“You brought,” says he, “you levied, you got together a band of men.” What was he going to do with them? To besiege the senate? to expel citizens who had not been condemned? to plunder men's property? to set fire to buildings? to plunder private houses? to him the temples of the immortal gods? to expel the tribunes of the people from the rostra by force of arms? to sell whatever provinces he pleased to whomsoever he pleased? to give men the title of king? to restore to free cities, by means of our lieutenants and ambassadors, men who had been condemned for capital offences? to blockade the chief man of the state in his house with armed bands? It was to effect all these objects, I suppose, which could never possibly be attained unless the republic were overwhelmed by armed men, that Publius Sestius got together his multitude of men, and his troops, as you call them. But the pear was not yet ripe. The circumstances of the case did not as yet invite good men to have recourse to such means for their protection. We were defeated not indeed by that body alone, but still not entirely without its agency. You were all mourning in silence.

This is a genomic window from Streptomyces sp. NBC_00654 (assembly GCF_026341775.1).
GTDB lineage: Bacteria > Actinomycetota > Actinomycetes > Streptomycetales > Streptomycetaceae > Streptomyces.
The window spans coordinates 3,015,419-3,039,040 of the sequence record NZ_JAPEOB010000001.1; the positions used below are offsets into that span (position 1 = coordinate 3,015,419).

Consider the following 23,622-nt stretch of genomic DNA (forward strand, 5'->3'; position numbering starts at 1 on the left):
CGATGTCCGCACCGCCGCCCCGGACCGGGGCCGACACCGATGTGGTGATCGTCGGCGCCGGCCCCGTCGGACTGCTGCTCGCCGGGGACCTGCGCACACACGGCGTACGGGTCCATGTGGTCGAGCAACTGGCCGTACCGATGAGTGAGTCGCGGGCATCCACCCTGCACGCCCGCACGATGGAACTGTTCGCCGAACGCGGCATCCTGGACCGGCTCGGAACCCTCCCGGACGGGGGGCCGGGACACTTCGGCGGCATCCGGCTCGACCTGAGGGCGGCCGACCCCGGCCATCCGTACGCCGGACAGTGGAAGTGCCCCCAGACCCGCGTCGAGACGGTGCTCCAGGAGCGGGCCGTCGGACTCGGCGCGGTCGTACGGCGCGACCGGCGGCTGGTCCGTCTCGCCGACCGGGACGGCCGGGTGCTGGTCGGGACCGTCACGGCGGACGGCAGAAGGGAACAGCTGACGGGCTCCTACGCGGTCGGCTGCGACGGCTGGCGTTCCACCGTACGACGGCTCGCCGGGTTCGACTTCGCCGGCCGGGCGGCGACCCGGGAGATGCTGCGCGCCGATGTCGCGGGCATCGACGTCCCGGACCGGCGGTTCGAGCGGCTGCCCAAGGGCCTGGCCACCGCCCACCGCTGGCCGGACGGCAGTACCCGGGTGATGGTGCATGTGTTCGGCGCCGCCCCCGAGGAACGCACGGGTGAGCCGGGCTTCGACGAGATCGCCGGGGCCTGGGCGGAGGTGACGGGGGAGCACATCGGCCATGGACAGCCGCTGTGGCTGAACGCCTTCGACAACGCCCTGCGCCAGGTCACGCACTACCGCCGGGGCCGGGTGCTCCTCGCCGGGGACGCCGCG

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THE SPEECH OF M. T. CICERO IN DEFENCE OF PUBLIUS SESTIUS.
THE SPEECH OF M. T. CICERO AGAINST PUBLIUS VATINIUS; CALLED ALSO, THE EXAMINATION OF PUBLIUS VATINIUS.
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